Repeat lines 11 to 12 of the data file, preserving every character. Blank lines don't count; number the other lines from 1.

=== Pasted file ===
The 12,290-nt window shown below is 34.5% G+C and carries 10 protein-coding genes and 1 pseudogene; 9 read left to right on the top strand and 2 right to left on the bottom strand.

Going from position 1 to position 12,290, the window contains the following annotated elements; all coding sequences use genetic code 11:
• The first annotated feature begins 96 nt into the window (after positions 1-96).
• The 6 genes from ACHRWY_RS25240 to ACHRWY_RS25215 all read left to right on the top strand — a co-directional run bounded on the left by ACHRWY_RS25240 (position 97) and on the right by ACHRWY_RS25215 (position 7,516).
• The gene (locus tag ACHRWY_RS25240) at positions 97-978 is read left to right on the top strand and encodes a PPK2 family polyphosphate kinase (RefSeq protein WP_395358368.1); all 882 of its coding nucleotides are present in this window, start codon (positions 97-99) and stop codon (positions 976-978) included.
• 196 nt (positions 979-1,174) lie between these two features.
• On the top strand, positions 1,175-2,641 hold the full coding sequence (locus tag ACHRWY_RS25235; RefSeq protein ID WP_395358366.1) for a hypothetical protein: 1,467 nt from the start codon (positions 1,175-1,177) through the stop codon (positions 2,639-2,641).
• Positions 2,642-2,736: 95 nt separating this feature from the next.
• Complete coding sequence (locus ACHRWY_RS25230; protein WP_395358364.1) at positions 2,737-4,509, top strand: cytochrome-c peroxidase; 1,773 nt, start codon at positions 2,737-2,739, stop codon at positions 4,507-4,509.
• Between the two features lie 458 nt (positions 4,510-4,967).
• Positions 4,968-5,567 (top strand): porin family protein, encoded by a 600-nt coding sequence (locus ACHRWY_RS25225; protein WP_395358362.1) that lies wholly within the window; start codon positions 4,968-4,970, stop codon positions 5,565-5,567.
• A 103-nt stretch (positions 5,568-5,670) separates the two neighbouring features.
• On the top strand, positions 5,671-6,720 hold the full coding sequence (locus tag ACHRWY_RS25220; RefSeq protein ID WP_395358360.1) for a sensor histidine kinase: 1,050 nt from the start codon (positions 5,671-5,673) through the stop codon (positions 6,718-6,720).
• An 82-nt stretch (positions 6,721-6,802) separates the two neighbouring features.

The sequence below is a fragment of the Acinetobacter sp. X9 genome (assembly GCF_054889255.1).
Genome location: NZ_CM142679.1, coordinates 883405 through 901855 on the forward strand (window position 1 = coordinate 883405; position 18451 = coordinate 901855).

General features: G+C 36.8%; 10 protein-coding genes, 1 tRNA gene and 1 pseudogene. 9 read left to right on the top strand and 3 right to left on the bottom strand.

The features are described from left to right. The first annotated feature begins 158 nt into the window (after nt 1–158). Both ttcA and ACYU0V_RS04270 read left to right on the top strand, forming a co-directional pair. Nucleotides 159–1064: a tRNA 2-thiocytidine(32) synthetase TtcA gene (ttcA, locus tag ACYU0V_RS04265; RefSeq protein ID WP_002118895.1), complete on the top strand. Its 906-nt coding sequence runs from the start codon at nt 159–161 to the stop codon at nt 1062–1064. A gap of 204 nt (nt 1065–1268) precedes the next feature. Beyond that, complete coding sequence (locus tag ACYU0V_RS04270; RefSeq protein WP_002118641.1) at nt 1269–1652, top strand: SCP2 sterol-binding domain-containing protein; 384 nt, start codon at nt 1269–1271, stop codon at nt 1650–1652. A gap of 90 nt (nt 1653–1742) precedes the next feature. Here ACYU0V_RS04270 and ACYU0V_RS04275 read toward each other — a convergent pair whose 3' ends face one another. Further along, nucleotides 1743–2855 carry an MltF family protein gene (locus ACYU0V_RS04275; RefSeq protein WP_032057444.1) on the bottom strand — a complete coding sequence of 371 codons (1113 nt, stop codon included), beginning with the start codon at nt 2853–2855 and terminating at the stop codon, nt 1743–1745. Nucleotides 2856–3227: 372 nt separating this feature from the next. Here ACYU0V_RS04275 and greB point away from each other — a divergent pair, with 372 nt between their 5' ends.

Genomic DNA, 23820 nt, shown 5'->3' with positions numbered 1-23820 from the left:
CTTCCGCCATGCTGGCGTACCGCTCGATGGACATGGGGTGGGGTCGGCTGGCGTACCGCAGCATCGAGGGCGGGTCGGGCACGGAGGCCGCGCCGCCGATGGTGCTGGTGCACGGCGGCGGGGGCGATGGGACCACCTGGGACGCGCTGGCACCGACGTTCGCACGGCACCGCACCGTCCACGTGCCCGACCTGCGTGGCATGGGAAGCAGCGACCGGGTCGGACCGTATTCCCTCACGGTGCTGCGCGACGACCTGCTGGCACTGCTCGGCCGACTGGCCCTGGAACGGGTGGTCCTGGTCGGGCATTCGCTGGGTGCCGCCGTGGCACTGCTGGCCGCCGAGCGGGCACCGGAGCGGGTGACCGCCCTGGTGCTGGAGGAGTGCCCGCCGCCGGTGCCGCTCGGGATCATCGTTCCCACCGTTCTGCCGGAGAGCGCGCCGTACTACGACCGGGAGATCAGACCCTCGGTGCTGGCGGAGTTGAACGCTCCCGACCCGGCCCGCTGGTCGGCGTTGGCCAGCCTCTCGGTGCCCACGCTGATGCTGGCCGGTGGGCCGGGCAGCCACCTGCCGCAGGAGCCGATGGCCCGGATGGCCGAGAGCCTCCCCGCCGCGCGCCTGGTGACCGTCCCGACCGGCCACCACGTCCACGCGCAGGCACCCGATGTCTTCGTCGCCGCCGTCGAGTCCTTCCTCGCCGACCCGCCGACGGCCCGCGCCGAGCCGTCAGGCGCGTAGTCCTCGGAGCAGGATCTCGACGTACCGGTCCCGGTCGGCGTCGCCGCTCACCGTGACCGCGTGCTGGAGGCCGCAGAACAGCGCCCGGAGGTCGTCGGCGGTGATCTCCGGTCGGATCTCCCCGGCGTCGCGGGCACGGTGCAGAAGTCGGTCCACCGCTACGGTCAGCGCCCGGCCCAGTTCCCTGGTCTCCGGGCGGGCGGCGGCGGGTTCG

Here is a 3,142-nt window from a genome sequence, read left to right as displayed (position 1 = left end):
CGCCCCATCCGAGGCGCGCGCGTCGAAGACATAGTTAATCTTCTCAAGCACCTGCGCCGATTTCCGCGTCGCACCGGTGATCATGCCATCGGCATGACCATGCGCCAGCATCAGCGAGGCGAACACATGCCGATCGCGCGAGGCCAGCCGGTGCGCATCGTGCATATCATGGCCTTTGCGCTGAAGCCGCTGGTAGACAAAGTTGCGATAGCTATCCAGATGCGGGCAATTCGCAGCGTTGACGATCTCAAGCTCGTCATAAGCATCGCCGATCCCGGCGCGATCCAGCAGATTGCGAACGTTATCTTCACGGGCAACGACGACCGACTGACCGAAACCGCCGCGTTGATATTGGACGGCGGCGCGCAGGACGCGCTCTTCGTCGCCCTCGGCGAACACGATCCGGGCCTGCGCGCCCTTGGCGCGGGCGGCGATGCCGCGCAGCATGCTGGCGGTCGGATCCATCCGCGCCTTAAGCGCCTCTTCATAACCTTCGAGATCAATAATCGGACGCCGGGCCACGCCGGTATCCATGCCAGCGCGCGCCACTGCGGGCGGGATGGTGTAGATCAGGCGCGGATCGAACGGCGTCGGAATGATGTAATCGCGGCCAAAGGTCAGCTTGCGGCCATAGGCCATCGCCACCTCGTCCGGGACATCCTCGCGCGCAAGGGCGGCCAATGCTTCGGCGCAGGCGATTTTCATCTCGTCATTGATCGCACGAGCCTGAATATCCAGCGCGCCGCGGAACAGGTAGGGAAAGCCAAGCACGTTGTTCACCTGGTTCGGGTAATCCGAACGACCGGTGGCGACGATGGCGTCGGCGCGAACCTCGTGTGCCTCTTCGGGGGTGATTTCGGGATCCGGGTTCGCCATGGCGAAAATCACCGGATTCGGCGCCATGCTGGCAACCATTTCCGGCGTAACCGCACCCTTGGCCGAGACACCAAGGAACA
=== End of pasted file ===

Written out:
• Positions 4,968-5,567 (top strand): porin family protein, encoded by a 600-nt coding sequence (locus ACHRWY_RS25225; protein WP_395358362.1) that lies wholly within the window; start codon positions 4,968-4,970, stop codon positions 5,565-5,567.
• A 103-nt stretch (positions 5,568-5,670) separates the two neighbouring features.